The one down side is that both kids have had awful bouts of perfectionism because the people around them have been much older and so they don’t have people in the family similar in age/ability and feel like they ought to be able to do things as well as the older people around them.

    I honestly wonder if this notion that having multiple kids close together is actually part of the reason a lot of moms end up staying home full-time who otherwise may not. Daycare IS expensive, and it’s a lot easier when you only have one in there at a time. I think the cost of daycare and the difficulty of dealing with two or more small children at once makes it really hard to justify both parents working.

  3. We have 5 years different. I am 6 years older than my sister (academic spacing) and DH’ is five years older than his brother (his mom almost died from an ectopic pregnancy two years after DH). It works for us ;).

    I have been feeling pretty judgy about some money blogposts recently. There’s a “what bad decisions are you making now that work for you?” meme that is going around. And they’re not good decisions and aren’t really necessary.

  4. Not as young as you, when I had my first (just turned 29 and finishing up the PhD). Then a second with 2 years and I am a career woman with a career husband. Our reasoning was, lets get the it over with once, instead of spreading it out. Where it is impossible on my CV to see the first child, the second child, my career took a hit. This last year, was the first time that I felt I was close to working at the potential that I could. No nannies, no support system on this continent. It is hard (well it isn’t as hard any more, but it was really hard and exhausting), but we made it. The academic spacing might have worked too, I will never know, because I am not going to try it :).

  5. After years of fertility struggles I was 35 when my twins were born. A lot of people perceive two infants at once as a Con. They say, “I don’t think I could ever manage twins.” But we knew the total # of pregnancies I would have would be either 0 or 1, so to get two kids out of the deal is a bigger Pro than any Con anyone could ever propose. Whenever people start to tell me how hard my life must be, I tell them I won the jackpot.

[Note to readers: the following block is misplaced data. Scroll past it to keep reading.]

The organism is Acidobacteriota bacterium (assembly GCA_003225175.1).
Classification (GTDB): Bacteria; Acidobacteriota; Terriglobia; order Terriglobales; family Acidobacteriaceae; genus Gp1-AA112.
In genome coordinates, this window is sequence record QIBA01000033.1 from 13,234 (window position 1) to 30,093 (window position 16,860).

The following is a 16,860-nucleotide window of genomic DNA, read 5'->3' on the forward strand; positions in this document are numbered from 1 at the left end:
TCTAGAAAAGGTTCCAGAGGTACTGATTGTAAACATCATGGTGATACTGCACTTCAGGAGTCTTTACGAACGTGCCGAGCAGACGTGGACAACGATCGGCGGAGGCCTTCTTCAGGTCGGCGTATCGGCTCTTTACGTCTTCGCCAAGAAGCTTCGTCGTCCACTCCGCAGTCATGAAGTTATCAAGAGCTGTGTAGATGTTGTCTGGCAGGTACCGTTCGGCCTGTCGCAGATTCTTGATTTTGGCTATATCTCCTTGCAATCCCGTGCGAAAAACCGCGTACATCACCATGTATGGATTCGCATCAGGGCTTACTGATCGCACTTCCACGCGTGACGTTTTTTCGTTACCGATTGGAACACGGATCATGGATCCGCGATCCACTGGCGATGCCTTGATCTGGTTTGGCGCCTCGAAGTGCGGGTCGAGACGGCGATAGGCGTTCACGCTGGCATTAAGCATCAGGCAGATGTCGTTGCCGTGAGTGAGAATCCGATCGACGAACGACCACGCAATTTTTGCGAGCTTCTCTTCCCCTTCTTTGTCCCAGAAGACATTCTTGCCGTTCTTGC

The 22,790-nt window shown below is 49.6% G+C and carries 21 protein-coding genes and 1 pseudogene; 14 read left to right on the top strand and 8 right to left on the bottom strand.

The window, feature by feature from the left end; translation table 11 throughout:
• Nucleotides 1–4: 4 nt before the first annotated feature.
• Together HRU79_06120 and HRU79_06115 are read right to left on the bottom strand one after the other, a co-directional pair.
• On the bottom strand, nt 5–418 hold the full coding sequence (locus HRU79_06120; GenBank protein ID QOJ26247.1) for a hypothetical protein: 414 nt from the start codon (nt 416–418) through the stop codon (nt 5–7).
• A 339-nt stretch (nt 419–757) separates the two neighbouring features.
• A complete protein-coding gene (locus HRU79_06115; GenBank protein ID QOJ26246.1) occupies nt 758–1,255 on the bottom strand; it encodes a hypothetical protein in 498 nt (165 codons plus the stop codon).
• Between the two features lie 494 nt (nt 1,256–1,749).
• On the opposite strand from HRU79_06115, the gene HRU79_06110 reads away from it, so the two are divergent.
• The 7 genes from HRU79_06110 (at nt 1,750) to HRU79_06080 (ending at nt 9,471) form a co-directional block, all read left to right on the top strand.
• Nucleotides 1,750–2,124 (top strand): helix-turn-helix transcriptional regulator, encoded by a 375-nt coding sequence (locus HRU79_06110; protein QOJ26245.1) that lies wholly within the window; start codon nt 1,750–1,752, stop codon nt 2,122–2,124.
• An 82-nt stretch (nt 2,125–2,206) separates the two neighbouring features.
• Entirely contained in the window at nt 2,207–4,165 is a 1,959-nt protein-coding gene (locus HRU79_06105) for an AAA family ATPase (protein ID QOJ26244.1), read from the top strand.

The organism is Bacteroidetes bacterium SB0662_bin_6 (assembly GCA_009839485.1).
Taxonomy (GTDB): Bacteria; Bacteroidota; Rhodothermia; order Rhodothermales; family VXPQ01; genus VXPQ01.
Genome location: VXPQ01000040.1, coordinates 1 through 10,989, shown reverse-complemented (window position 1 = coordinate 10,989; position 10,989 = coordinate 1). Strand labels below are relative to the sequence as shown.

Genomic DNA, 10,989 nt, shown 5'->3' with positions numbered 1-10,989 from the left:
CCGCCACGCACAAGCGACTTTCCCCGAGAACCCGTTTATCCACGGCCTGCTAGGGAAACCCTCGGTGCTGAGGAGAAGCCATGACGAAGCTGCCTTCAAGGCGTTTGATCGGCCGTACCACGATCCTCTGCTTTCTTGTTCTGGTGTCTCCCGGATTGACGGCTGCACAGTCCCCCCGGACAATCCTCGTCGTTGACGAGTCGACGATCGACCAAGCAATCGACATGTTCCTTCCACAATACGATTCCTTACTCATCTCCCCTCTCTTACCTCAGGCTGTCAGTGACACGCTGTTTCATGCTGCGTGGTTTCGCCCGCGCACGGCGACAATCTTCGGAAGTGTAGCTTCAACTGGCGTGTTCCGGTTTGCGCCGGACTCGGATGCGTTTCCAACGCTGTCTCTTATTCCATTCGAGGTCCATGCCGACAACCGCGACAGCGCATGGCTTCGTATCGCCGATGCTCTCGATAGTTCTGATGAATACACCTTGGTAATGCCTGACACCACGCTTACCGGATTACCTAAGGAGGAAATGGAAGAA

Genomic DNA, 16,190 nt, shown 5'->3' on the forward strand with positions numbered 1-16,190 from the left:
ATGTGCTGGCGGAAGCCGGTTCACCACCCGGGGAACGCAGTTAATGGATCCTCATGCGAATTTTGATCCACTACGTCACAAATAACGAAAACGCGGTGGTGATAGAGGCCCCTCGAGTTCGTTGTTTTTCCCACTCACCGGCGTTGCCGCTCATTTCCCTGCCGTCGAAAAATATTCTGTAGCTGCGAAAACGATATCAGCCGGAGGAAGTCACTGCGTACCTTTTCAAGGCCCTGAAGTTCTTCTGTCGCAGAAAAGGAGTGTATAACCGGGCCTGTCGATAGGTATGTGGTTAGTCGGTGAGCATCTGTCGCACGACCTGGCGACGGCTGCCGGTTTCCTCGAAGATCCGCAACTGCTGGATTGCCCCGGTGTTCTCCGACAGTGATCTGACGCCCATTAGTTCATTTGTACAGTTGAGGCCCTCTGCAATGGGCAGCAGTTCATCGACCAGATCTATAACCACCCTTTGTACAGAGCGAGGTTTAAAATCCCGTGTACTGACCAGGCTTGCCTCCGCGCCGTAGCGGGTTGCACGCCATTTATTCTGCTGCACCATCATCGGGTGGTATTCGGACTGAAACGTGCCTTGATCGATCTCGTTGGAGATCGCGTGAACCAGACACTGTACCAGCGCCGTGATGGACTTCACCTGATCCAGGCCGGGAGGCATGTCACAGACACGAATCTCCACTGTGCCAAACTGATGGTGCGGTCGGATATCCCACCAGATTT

6. Three kids spread over 11 years? I’m sure you made a choice that is right for you and your family.

    Seriously, now we’re supposed to worry about getting our kids spaced correctly? Is this really a thing? Like there isn’t enough uncertainty with fertility, a willing partner, jobs, money, maternity leave, etc etc etc etc.

    But for the record, having two kids in diapers at the same time is a drag.

  7. Little kids ARE awesome. more than one at once—not so awesome. if fertility/age weren’t an issue, i’d have loved to space them out and perhaps even have a third. your family sounds really great to me.

  8. Little kids are awesome. They get awesomer as we age because our older children age too, and especially compared to the teen tantrums, the toddlers are divine!

    I am forever being accused of being judgemental. I’ve no problem with people judging me to be judgemental. As you say, to each of us our own views.

  9. I’m with Ana. My plan was five years apart. Thanks to infertility, there’s an almost eight year gap.

    And other than the suckiness that was infertility, turns out eight years is pretty good. The big one is big enough to help, and little enough that she still likes to play.